This is the second of a series involving analysis of Rio Olympics swimming stats. In this one we look at the age statistics for Rio finalists.
This analysis includes the ages for all 2012 and 2016 Olympic individual event finalists. In addition, I’ll also compare these to the ages for 2016 Olympic Trial finalists from Canada, Australia, Britain, Japan, Russia and Brazil as presented in a previous post here.
Let’s first look at the overall average ages.
Here’s where we get the big surprise. The youngest average age is for finalists from our 6-country analysis. Almost a year older than them is the average age for the top 3 from our 6-country analysis. Then 1-2 years older than that is the average age of Olympic finalists. And while its very tempting, there just aren’t enough data points to confidently extend this analysis to the average age of Olympic medallists.
In other words, the better the swimmers, the older the average age!
We can also see that the average age for men is roughly 1.5 years older than the average age for women.
Lastly, there appears to be no appreciable difference between the average ages for the 2012 and 2016 finalists.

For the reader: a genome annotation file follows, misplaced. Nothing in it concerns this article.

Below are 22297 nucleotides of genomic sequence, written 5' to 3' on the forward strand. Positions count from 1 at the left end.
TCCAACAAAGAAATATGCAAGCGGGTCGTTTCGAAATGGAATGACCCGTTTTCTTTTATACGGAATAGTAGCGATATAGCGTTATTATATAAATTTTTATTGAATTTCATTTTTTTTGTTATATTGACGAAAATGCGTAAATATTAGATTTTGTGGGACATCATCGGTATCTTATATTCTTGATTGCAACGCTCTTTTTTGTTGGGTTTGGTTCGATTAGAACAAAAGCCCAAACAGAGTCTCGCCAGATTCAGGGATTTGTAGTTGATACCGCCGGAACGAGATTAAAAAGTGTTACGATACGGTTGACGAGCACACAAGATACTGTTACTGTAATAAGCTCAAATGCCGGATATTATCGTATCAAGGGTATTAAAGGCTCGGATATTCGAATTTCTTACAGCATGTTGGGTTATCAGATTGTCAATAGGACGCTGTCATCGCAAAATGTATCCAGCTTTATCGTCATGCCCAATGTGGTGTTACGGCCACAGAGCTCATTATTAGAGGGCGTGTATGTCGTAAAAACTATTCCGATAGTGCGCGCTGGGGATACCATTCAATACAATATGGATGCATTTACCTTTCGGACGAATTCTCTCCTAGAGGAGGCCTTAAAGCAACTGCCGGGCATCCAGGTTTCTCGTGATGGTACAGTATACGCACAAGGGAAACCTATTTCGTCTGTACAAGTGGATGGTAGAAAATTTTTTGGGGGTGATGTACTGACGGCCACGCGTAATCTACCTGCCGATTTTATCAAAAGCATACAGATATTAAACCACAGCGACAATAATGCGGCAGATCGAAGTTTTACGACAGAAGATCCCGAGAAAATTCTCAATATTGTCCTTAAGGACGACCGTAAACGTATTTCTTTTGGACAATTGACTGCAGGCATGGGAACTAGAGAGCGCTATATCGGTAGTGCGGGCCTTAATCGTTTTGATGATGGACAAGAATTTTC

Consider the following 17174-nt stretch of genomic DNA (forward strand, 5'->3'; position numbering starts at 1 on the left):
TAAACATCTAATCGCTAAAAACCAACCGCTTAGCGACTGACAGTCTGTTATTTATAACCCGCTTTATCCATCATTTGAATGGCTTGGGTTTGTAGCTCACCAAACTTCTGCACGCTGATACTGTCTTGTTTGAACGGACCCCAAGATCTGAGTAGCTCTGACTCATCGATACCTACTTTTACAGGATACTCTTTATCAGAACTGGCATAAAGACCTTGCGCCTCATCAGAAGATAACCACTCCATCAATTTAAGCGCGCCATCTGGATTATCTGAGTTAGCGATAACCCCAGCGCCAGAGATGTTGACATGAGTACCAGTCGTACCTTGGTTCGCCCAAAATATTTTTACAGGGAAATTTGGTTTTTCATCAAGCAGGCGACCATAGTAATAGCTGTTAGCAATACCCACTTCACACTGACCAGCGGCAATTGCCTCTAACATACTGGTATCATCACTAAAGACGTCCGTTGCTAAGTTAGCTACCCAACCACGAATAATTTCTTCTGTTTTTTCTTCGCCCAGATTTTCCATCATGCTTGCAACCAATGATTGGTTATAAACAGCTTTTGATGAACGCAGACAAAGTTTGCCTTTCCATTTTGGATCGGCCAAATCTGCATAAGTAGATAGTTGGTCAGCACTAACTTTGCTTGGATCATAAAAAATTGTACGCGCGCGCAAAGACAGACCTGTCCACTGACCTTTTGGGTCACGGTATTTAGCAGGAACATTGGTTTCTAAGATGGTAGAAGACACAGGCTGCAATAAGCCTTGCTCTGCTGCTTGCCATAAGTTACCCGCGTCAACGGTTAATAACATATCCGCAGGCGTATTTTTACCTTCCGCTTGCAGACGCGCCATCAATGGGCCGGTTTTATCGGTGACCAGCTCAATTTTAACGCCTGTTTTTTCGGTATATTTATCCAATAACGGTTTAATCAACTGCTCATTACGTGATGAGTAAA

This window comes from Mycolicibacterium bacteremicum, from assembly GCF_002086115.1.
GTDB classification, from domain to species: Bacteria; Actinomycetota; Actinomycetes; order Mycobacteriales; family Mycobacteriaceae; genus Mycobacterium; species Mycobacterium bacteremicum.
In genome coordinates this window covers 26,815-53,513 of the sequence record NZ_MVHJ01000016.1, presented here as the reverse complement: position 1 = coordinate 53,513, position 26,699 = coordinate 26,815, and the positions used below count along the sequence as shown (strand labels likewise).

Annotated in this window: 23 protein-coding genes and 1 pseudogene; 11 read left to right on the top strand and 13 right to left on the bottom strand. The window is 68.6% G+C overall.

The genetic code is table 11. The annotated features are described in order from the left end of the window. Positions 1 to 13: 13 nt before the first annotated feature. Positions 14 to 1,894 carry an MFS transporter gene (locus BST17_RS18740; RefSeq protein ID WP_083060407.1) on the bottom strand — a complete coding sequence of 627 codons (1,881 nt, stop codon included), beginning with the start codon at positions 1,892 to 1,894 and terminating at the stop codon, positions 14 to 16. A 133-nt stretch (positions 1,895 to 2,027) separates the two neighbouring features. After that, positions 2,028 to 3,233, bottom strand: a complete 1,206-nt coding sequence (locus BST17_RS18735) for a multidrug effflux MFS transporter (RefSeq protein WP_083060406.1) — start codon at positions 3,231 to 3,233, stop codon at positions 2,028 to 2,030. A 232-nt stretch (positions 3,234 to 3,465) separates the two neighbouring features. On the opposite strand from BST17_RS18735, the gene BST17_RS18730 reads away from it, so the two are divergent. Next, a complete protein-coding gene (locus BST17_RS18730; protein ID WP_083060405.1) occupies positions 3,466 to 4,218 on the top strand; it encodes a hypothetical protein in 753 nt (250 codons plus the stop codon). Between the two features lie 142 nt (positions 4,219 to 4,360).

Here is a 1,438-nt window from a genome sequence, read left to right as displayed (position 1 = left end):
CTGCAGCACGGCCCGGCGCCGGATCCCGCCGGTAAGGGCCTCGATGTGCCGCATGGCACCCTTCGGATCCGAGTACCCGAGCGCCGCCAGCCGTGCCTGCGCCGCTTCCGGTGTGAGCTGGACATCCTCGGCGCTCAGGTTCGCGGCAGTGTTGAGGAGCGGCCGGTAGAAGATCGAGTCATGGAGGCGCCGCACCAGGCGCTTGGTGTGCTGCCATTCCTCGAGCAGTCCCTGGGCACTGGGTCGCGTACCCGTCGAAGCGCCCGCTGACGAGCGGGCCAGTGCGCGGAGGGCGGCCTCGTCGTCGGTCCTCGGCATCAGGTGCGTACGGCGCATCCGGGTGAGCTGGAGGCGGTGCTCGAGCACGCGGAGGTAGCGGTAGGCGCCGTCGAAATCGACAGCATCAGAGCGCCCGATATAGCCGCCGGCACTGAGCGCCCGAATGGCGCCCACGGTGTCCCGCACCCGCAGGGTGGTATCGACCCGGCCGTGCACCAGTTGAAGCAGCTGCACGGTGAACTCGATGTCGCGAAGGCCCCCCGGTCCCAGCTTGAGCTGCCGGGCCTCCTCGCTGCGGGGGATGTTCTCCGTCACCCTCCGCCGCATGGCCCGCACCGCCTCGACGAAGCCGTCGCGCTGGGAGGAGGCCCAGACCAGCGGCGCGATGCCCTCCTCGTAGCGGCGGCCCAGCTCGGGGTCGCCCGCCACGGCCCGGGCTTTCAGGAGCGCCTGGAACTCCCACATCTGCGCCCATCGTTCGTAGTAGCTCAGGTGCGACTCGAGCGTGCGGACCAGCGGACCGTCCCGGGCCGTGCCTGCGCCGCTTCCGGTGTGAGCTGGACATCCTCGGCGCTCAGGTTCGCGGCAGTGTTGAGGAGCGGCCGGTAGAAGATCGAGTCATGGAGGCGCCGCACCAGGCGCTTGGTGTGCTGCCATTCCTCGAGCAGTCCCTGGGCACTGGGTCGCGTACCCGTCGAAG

We’ll now breakdown the average ages by distance.
Other than a slightly older age for swimmers in the 50 FR for both 2012 and 2016, there doesn’t seem to be any patterns to the Olympic ages by distance. It’s interesting to note, however, that for our 6-country trial finalists, the shorter the distance, the older the swimmer.
There’s definitely a pattern with the men’s distances. In all 3 cases, the shorter the distance, the older the swimmer. The average age of 50 sprinters is roughly 3 years older than distance swimmers. Perhaps this additional time allows them to build more strength.
Next, we’ll look at the breakdown by stroke.
There appears to be no significant correlation of age versus stroke for any of our 3 cases. At least for women, mastery of each of the strokes appears to take the same amount of time.
Here again, the men are different than the women. We see a definite increase in age for BR and FL for all 3 cases, and even a slightly increase in age for IM for the Olympic finalists. Perhaps it’s the additional strength component in these short-axis strokes that allows older and stronger swimmers to excel.
Finally, we’ll look at the youngest and oldest swimmers who made the London and Rio finals.
As we can see, there are no significant differences in the age ranges between the two Olympics. Both show an incredibly long competitive span for elite performance. It’s also interesting to note that the low end of the range for men is 1.5 – 2 years older than the low range for women. Again, it’s possible that younger men haven’t yet developed the strength to compete against the older, stronger men.
For information on the age ranges for individual events, you can visit coachrickswimming.com.
Rick Madge writes the coachrickswimming.com blog, and is head coach of the Mighty Tritons Aquatic Club in Milton, Ontario, Canada.